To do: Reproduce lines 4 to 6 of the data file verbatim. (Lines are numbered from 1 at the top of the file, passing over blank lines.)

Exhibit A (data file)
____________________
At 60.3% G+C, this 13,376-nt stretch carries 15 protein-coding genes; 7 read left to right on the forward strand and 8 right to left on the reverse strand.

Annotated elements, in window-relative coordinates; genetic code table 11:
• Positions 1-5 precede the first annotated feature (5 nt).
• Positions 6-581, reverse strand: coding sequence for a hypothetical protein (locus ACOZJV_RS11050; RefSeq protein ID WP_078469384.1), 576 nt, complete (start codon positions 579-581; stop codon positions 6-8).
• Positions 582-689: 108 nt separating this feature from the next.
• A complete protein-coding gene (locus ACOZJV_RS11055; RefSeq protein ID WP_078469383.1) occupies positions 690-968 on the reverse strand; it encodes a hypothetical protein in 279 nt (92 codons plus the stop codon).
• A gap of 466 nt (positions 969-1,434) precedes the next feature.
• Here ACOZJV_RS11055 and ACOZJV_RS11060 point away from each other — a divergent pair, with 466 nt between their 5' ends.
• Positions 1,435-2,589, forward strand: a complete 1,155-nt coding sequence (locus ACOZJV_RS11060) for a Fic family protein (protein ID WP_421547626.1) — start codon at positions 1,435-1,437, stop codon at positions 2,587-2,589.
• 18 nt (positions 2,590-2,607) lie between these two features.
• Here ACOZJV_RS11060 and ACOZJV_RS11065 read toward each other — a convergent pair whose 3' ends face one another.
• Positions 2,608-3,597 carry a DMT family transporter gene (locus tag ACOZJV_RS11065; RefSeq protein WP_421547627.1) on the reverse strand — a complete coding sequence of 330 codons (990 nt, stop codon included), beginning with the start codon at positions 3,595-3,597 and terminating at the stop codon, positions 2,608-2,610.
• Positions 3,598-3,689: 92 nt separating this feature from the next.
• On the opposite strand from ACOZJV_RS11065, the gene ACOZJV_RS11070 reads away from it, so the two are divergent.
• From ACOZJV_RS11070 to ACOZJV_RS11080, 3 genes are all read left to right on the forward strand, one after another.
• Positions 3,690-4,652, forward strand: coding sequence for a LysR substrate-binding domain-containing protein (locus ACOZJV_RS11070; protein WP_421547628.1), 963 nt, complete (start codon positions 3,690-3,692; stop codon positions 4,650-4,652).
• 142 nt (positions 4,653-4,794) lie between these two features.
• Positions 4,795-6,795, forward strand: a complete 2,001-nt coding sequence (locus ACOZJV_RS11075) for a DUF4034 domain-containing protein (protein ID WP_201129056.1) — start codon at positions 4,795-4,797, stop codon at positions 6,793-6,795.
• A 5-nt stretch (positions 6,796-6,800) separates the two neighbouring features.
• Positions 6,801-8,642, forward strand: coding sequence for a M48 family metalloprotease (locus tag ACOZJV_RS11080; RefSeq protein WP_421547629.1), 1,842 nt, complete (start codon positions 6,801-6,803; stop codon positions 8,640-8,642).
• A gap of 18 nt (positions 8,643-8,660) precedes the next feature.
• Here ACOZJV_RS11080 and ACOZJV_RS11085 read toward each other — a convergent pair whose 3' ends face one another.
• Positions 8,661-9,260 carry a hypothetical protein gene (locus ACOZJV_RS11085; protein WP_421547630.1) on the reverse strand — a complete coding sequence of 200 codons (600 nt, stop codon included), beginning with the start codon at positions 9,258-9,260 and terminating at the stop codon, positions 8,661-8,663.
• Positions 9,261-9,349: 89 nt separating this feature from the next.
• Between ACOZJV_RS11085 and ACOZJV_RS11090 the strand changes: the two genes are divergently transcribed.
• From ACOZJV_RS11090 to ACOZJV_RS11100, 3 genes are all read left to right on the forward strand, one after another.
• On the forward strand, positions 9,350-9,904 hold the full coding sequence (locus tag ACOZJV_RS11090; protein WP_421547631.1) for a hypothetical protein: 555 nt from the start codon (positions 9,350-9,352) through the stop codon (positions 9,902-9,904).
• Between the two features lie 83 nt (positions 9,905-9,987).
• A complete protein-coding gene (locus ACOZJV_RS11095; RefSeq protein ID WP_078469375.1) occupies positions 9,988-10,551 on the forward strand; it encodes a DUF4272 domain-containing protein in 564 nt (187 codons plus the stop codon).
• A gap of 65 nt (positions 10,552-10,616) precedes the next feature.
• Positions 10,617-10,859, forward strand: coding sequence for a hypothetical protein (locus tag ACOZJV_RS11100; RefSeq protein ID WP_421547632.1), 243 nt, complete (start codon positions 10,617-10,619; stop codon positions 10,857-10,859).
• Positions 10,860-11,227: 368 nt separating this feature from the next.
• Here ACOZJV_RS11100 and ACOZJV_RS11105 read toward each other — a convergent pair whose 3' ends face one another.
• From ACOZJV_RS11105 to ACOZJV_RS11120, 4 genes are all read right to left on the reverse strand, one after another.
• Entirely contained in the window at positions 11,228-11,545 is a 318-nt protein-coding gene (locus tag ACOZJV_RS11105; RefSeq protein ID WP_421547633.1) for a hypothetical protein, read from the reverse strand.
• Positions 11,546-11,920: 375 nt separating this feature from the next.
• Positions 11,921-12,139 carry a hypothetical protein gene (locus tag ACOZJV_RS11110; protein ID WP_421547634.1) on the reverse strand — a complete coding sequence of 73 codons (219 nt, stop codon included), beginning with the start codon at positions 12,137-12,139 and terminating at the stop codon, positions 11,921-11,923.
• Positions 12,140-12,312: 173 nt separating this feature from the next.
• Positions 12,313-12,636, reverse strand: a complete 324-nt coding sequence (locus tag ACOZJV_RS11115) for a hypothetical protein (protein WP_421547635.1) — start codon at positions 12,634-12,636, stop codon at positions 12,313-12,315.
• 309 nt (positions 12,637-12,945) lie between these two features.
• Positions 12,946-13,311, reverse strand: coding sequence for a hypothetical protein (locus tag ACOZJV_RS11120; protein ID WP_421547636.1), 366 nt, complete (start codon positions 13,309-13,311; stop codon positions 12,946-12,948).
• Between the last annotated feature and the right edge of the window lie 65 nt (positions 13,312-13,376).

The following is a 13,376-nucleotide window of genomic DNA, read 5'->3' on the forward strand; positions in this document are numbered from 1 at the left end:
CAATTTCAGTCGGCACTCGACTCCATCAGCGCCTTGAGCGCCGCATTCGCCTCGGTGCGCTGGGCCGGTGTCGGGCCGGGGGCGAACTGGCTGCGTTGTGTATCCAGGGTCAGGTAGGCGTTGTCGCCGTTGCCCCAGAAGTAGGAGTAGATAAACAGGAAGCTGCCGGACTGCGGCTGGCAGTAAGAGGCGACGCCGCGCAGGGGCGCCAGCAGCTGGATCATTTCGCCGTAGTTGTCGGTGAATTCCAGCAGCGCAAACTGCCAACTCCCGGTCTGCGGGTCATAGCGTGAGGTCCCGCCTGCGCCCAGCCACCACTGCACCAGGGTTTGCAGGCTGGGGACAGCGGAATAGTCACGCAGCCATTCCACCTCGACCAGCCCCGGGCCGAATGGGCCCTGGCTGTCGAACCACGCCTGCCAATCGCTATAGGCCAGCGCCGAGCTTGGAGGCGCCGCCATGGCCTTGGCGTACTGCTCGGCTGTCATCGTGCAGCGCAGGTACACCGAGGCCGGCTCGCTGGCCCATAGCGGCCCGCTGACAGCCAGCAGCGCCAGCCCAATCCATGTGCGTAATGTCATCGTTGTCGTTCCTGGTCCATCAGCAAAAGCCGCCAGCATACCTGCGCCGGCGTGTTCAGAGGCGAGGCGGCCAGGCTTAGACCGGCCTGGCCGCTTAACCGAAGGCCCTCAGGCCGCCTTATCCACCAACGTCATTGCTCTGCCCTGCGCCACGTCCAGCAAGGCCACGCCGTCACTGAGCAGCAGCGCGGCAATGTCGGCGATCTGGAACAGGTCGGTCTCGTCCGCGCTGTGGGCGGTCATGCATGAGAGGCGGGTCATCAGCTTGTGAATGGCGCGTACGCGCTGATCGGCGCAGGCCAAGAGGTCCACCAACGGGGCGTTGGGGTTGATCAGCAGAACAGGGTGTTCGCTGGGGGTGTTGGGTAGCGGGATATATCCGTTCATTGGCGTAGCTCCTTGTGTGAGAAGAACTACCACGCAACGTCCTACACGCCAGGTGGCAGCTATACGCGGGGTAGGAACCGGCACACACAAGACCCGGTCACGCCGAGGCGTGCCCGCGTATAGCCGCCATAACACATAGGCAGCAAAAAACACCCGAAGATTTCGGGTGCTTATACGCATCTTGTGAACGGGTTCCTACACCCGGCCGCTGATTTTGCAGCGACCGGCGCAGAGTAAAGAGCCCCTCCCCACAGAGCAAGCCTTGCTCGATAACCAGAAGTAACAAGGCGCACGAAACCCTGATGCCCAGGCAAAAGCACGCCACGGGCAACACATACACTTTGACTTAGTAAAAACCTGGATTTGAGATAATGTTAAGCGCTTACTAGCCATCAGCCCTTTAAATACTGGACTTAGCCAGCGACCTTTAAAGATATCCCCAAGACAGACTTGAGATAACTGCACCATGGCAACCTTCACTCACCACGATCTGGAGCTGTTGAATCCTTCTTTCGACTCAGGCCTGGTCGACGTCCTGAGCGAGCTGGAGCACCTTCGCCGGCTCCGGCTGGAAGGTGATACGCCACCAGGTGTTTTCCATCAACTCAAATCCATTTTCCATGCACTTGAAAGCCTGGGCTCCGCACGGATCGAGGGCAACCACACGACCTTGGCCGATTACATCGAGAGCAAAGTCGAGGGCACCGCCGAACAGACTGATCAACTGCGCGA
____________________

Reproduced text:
• Positions 6-581, reverse strand: coding sequence for a hypothetical protein (locus ACOZJV_RS11050; RefSeq protein ID WP_078469384.1), 576 nt, complete (start codon positions 579-581; stop codon positions 6-8).
• Positions 582-689: 108 nt separating this feature from the next.
• A complete protein-coding gene (locus ACOZJV_RS11055; RefSeq protein ID WP_078469383.1) occupies positions 690-968 on the reverse strand; it encodes a hypothetical protein in 279 nt (92 codons plus the stop codon).